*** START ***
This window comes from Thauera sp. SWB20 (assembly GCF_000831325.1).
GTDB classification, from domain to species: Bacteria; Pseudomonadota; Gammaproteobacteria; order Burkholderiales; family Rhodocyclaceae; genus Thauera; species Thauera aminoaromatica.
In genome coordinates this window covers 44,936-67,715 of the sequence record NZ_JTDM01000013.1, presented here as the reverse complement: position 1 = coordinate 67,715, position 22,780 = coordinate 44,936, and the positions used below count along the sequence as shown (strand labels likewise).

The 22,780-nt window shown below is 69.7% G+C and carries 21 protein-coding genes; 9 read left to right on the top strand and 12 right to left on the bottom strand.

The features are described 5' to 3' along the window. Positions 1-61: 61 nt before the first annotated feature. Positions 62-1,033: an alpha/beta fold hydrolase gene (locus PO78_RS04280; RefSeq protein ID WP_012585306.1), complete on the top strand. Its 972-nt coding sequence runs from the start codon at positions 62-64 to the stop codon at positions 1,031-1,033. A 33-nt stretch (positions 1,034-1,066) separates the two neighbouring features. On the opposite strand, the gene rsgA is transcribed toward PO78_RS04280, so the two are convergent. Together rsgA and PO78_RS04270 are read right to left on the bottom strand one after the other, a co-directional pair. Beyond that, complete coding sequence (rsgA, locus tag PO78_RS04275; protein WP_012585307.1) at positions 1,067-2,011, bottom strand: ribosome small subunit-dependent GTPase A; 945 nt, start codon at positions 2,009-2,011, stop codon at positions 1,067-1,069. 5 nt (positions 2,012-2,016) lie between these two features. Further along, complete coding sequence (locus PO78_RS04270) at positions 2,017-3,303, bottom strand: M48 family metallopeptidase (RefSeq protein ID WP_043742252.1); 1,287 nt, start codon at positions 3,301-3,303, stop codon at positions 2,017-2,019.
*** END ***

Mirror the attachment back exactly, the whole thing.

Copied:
This window comes from Thauera sp. SWB20 (assembly GCF_000831325.1).
GTDB classification, from domain to species: Bacteria; Pseudomonadota; Gammaproteobacteria; order Burkholderiales; family Rhodocyclaceae; genus Thauera; species Thauera aminoaromatica.
In genome coordinates this window covers 44,936-67,715 of the sequence record NZ_JTDM01000013.1, presented here as the reverse complement: position 1 = coordinate 67,715, position 22,780 = coordinate 44,936, and the positions used below count along the sequence as shown (strand labels likewise).

The 22,780-nt window shown below is 69.7% G+C and carries 21 protein-coding genes; 9 read left to right on the top strand and 12 right to left on the bottom strand.

The features are described 5' to 3' along the window. Positions 1-61: 61 nt before the first annotated feature. Positions 62-1,033: an alpha/beta fold hydrolase gene (locus PO78_RS04280; RefSeq protein ID WP_012585306.1), complete on the top strand. Its 972-nt coding sequence runs from the start codon at positions 62-64 to the stop codon at positions 1,031-1,033. A 33-nt stretch (positions 1,034-1,066) separates the two neighbouring features. On the opposite strand, the gene rsgA is transcribed toward PO78_RS04280, so the two are convergent. Together rsgA and PO78_RS04270 are read right to left on the bottom strand one after the other, a co-directional pair. Beyond that, complete coding sequence (rsgA, locus tag PO78_RS04275; protein WP_012585307.1) at positions 1,067-2,011, bottom strand: ribosome small subunit-dependent GTPase A; 945 nt, start codon at positions 2,009-2,011, stop codon at positions 1,067-1,069. 5 nt (positions 2,012-2,016) lie between these two features. Further along, complete coding sequence (locus PO78_RS04270) at positions 2,017-3,303, bottom strand: M48 family metallopeptidase (RefSeq protein ID WP_043742252.1); 1,287 nt, start codon at positions 3,301-3,303, stop codon at positions 2,017-2,019.